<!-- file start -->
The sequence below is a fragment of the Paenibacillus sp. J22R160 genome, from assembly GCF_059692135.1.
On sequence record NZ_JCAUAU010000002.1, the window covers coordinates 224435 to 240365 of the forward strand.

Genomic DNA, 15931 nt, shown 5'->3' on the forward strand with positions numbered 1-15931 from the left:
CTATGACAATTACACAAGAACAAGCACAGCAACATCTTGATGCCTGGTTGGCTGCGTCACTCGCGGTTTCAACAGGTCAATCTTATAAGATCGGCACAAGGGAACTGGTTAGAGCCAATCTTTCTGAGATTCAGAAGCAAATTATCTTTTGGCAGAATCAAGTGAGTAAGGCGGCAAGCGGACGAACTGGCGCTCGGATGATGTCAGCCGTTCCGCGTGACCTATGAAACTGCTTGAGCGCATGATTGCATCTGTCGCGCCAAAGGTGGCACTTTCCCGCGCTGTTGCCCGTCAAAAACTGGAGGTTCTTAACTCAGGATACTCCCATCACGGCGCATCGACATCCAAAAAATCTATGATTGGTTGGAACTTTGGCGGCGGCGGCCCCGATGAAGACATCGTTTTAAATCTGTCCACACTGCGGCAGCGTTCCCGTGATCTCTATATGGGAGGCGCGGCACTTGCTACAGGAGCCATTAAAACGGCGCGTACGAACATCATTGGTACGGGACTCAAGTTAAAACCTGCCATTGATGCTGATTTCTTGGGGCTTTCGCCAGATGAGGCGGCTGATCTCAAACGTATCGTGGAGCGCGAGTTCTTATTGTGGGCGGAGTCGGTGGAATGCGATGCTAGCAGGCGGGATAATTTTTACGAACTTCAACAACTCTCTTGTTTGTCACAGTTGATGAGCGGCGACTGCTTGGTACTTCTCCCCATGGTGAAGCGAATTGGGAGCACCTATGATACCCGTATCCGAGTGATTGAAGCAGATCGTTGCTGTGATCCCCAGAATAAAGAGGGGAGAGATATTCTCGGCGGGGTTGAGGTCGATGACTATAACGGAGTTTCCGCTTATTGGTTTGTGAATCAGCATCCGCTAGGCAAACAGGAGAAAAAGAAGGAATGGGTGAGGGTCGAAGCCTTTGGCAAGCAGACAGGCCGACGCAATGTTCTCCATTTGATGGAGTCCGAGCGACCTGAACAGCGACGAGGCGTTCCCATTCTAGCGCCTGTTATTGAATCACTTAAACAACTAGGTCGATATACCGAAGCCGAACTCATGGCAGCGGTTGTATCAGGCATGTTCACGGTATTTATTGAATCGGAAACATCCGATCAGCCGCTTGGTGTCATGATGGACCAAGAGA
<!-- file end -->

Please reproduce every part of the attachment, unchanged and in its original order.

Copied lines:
The sequence below is a fragment of the Paenibacillus sp. J22R160 genome, from assembly GCF_059692135.1.
On sequence record NZ_JCAUAU010000002.1, the window covers coordinates 224435 to 240365 of the forward strand.

Genomic DNA, 15931 nt, shown 5'->3' on the forward strand with positions numbered 1-15931 from the left:
CTATGACAATTACACAAGAACAAGCACAGCAACATCTTGATGCCTGGTTGGCTGCGTCACTCGCGGTTTCAACAGGTCAATCTTATAAGATCGGCACAAGGGAACTGGTTAGAGCCAATCTTTCTGAGATTCAGAAGCAAATTATCTTTTGGCAGAATCAAGTGAGTAAGGCGGCAAGCGGACGAACTGGCGCTCGGATGATGTCAGCCGTTCCGCGTGACCTATGAAACTGCTTGAGCGCATGATTGCATCTGTCGCGCCAAAGGTGGCACTTTCCCGCGCTGTTGCCCGTCAAAAACTGGAGGTTCTTAACTCAGGATACTCCCATCACGGCGCATCGACATCCAAAAAATCTATGATTGGTTGGAACTTTGGCGGCGGCGGCCCCGATGAAGACATCGTTTTAAATCTGTCCACACTGCGGCAGCGTTCCCGTGATCTCTATATGGGAGGCGCGGCACTTGCTACAGGAGCCATTAAAACGGCGCGTACGAACATCATTGGTACGGGACTCAAGTTAAAACCTGCCATTGATGCTGATTTCTTGGGGCTTTCGCCAGATGAGGCGGCTGATCTCAAACGTATCGTGGAGCGCGAGTTCTTATTGTGGGCGGAGTCGGTGGAATGCGATGCTAGCAGGCGGGATAATTTTTACGAACTTCAACAACTCTCTTGTTTGTCACAGTTGATGAGCGGCGACTGCTTGGTACTTCTCCCCATGGTGAAGCGAATTGGGAGCACCTATGATACCCGTATCCGAGTGATTGAAGCAGATCGTTGCTGTGATCCCCAGAATAAAGAGGGGAGAGATATTCTCGGCGGGGTTGAGGTCGATGACTATAACGGAGTTTCCGCTTATTGGTTTGTGAATCAGCATCCGCTAGGCAAACAGGAGAAAAAGAAGGAATGGGTGAGGGTCGAAGCCTTTGGCAAGCAGACAGGCCGACGCAATGTTCTCCATTTGATGGAGTCCGAGCGACCTGAACAGCGACGAGGCGTTCCCATTCTAGCGCCTGTTATTGAATCACTTAAACAACTAGGTCGATATACCGAAGCCGAACTCATGGCAGCGGTTGTATCAGGCATGTTCACGGTATTTATTGAATCGGAAACATCCGATCAGCCGCTTGGTGTCATGATGGACCAAGAGA